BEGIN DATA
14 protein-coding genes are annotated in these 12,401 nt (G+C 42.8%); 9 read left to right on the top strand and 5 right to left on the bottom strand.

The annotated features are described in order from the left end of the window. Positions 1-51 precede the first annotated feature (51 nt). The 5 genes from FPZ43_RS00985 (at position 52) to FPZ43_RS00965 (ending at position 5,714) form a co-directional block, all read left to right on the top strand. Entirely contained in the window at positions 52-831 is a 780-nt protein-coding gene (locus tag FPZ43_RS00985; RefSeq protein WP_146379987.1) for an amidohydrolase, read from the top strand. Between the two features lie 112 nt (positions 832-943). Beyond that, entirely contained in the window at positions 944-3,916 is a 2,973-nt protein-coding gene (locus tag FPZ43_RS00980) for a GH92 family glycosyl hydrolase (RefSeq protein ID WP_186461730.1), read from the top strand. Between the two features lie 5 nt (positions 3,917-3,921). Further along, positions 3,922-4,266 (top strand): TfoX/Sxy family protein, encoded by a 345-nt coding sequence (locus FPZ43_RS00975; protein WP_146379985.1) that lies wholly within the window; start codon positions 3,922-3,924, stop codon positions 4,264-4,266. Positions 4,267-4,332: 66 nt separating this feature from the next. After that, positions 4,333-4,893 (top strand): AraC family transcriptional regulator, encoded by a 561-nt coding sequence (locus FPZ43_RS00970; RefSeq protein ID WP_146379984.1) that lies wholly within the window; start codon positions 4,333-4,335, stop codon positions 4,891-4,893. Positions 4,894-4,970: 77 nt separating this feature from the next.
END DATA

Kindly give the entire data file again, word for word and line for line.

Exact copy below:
14 protein-coding genes are annotated in these 12,401 nt (G+C 42.8%); 9 read left to right on the top strand and 5 right to left on the bottom strand.

The annotated features are described in order from the left end of the window. Positions 1-51 precede the first annotated feature (51 nt). The 5 genes from FPZ43_RS00985 (at position 52) to FPZ43_RS00965 (ending at position 5,714) form a co-directional block, all read left to right on the top strand. Entirely contained in the window at positions 52-831 is a 780-nt protein-coding gene (locus tag FPZ43_RS00985; RefSeq protein WP_146379987.1) for an amidohydrolase, read from the top strand. Between the two features lie 112 nt (positions 832-943). Beyond that, entirely contained in the window at positions 944-3,916 is a 2,973-nt protein-coding gene (locus tag FPZ43_RS00980) for a GH92 family glycosyl hydrolase (RefSeq protein ID WP_186461730.1), read from the top strand. Between the two features lie 5 nt (positions 3,917-3,921). Further along, positions 3,922-4,266 (top strand): TfoX/Sxy family protein, encoded by a 345-nt coding sequence (locus FPZ43_RS00975; protein WP_146379985.1) that lies wholly within the window; start codon positions 3,922-3,924, stop codon positions 4,264-4,266. Positions 4,267-4,332: 66 nt separating this feature from the next. After that, positions 4,333-4,893 (top strand): AraC family transcriptional regulator, encoded by a 561-nt coding sequence (locus FPZ43_RS00970; RefSeq protein ID WP_146379984.1) that lies wholly within the window; start codon positions 4,333-4,335, stop codon positions 4,891-4,893. Positions 4,894-4,970: 77 nt separating this feature from the next.